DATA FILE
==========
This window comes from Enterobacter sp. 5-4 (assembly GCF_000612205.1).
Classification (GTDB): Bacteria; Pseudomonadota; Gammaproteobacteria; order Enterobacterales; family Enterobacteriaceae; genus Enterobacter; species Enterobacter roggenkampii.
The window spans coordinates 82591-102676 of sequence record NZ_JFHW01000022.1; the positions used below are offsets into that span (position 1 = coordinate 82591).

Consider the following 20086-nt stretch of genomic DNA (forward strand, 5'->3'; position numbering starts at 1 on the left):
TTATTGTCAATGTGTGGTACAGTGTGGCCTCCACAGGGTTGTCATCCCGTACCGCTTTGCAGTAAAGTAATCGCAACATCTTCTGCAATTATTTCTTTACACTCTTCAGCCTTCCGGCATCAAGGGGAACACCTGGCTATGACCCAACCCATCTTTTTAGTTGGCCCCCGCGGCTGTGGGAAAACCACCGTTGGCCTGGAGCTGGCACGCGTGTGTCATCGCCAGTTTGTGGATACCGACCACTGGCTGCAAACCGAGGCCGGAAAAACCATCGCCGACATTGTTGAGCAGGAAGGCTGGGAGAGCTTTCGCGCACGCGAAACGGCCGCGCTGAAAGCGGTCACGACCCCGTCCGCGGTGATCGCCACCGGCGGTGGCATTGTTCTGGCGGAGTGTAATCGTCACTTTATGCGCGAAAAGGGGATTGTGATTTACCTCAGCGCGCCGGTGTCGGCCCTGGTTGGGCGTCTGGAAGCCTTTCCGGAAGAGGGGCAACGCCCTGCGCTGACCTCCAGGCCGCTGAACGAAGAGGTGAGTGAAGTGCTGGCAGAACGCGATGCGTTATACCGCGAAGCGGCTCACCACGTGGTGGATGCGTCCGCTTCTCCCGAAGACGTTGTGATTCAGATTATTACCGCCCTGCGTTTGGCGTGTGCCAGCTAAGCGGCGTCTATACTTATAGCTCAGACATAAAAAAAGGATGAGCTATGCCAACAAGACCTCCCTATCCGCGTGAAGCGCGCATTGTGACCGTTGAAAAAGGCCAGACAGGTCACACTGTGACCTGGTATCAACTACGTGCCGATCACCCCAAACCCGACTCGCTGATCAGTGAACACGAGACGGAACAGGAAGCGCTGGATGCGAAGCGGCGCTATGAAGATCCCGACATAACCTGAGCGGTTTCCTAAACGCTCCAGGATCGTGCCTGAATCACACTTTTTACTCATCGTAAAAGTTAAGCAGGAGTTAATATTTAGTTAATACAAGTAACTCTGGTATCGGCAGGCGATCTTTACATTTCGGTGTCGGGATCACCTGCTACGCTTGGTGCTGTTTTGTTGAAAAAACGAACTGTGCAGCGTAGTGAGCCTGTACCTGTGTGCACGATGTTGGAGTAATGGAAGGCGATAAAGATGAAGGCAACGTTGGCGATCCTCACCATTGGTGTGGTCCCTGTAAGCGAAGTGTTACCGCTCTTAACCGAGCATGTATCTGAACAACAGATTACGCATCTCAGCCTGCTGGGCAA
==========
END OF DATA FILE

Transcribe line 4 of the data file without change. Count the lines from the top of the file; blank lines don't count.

Consider the following 20086-nt stretch of genomic DNA (forward strand, 5'->3'; position numbering starts at 1 on the left):